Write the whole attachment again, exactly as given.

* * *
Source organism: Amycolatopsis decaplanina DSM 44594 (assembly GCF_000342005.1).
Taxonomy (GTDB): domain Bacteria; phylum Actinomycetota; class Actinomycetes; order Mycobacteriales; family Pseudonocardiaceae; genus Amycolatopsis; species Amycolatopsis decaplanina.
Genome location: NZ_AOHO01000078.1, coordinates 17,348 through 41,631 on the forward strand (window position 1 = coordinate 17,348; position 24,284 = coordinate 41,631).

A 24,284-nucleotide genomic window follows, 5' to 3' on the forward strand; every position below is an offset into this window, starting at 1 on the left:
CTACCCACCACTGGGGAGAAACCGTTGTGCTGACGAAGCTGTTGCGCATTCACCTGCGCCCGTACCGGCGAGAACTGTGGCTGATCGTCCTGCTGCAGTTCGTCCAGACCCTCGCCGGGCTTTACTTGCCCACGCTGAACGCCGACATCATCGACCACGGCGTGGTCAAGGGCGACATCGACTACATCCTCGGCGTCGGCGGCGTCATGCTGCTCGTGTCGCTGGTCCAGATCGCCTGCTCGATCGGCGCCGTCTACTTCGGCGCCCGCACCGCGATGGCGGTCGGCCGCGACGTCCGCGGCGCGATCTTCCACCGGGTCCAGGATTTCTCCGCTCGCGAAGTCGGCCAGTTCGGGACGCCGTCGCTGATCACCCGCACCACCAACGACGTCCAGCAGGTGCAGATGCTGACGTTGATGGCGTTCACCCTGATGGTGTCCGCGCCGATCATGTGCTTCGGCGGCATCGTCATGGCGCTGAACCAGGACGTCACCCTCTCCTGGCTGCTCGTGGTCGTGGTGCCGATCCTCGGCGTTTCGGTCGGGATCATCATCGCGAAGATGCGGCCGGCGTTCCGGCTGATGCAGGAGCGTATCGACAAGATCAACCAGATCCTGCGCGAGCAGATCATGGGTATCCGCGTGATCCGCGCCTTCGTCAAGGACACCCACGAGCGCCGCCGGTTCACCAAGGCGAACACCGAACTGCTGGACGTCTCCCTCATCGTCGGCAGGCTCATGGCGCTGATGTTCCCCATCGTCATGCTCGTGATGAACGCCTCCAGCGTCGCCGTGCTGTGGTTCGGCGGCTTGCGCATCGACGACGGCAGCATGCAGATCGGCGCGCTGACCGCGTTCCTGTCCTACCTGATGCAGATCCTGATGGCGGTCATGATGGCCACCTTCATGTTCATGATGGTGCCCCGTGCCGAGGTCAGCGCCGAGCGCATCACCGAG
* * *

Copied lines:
Source organism: Amycolatopsis decaplanina DSM 44594 (assembly GCF_000342005.1).
Taxonomy (GTDB): domain Bacteria; phylum Actinomycetota; class Actinomycetes; order Mycobacteriales; family Pseudonocardiaceae; genus Amycolatopsis; species Amycolatopsis decaplanina.
Genome location: NZ_AOHO01000078.1, coordinates 17,348 through 41,631 on the forward strand (window position 1 = coordinate 17,348; position 24,284 = coordinate 41,631).

A 24,284-nucleotide genomic window follows, 5' to 3' on the forward strand; every position below is an offset into this window, starting at 1 on the left:
CTACCCACCACTGGGGAGAAACCGTTGTGCTGACGAAGCTGTTGCGCATTCACCTGCGCCCGTACCGGCGAGAACTGTGGCTGATCGTCCTGCTGCAGTTCGTCCAGACCCTCGCCGGGCTTTACTTGCCCACGCTGAACGCCGACATCATCGACCACGGCGTGGTCAAGGGCGACATCGACTACATCCTCGGCGTCGGCGGCGTCATGCTGCTCGTGTCGCTGGTCCAGATCGCCTGCTCGATCGGCGCCGTCTACTTCGGCGCCCGCACCGCGATGGCGGTCGGCCGCGACGTCCGCGGCGCGATCTTCCACCGGGTCCAGGATTTCTCCGCTCGCGAAGTCGGCCAGTTCGGGACGCCGTCGCTGATCACCCGCACCACCAACGACGTCCAGCAGGTGCAGATGCTGACGTTGATGGCGTTCACCCTGATGGTGTCCGCGCCGATCATGTGCTTCGGCGGCATCGTCATGGCGCTGAACCAGGACGTCACCCTCTCCTGGCTGCTCGTGGTCGTGGTGCCGATCCTCGGCGTTTCGGTCGGGATCATCATCGCGAAGATGCGGCCGGCGTTCCGGCTGATGCAGGAGCGTATCGACAAGATCAACCAGATCCTGCGCGAGCAGATCATGGGTATCCGCGTGATCCGCGCCTTCGTCAAGGACACCCACGAGCGCCGCCGGTTCACCAAGGCGAACACCGAACTGCTGGACGTCTCCCTCATCGTCGGCAGGCTCATGGCGCTGATGTTCCCCATCGTCATGCTCGTGATGAACGCCTCCAGCGTCGCCGTGCTGTGGTTCGGCGGCTTGCGCATCGACGACGGCAGCATGCAGATCGGCGCGCTGACCGCGTTCCTGTCCTACCTGATGCAGATCCTGATGGCGGTCATGATGGCCACCTTCATGTTCATGATGGTGCCCCGTGCCGAGGTCAGCGCCGAGCGCATCACCGAG